On Indigenous Peoples Day, Onslow County Recognizes Native American Culture
JACKSONVILLE, North Carolina – In 2018, Governor Roy Cooper proclaimed the second Monday in October, commonly known as Columbus Day, Indigenous Peoples Day. Many other states across the country have done the same.
North Carolina is home to more than 122,000 American Indians and eight historic tribes. Onslow County Native American veteran Raquel Painter explained why it was difficult to celebrate Columbus Day when she was growing up.
“You know I’ll use an example, you know when in school, when we were celebrating pilgrims and natives, I had to be a pilgrim because all women had to be pilgrims,” Painter said. “So it was very difficult… knowing that that’s not where my story came from, you know, I wanted to be the Native American standing on stage.”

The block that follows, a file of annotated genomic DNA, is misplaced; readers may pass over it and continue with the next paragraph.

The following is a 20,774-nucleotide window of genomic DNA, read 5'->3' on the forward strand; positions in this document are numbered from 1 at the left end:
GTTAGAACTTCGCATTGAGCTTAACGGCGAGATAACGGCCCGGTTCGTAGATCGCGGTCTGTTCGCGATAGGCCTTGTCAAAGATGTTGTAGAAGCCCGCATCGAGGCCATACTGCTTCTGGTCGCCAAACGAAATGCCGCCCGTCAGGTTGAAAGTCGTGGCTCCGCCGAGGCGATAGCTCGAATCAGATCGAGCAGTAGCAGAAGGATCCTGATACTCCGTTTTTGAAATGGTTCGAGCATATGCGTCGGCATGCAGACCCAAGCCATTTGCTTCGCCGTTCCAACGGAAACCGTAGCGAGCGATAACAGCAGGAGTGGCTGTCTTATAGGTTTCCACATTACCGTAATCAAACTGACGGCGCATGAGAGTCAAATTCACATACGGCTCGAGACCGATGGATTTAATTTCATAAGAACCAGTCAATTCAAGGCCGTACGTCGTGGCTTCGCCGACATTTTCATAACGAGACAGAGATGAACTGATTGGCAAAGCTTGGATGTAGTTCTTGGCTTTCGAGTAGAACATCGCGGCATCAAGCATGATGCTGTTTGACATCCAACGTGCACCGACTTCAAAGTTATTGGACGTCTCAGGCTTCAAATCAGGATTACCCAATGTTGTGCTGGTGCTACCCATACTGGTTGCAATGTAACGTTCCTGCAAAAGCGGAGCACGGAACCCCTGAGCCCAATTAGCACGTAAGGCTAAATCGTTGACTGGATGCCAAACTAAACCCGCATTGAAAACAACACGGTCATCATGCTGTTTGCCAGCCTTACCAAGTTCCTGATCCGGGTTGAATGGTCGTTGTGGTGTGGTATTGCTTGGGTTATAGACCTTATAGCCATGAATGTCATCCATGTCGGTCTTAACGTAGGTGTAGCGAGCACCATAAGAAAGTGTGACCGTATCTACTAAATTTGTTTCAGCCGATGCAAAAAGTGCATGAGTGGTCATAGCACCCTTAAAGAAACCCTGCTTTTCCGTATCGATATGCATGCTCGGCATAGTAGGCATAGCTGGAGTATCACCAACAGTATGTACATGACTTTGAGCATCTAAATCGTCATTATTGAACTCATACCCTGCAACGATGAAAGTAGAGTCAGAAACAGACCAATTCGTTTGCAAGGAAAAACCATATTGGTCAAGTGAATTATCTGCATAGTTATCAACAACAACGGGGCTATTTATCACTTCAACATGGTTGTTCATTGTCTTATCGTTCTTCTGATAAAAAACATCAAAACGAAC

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Painter is a retired Marine and Santee-Sioux from the Winnebago tribe of Nebraska. She said she was proud of how far it has come in recognizing diverse cultures, but there is still work to be done.
“I think there is still a lot of learning to be done, and not just with indigenous people, but for all ethnicities and cultures in the community to really celebrate and learn from each other,” Painter said.
Onslow County Museum Director Lisa Whitman-Grice said learning about Indigenous peoples is crucial to understanding the history of our region.
“These are the first peoples who lived on this land, who used these natural resources, which did not come hundreds, but thousands of years before the first Europeans arrived here,” said Grice.
Painter said his family celebrated the day by telling stories about their history and tasting traditional foods.
“I hate to brag, but I make really good fried bread. So that’s what we’ll have today, ”Painter said.
Grice said North Carolina has the largest Aboriginal population east of the Mississippi.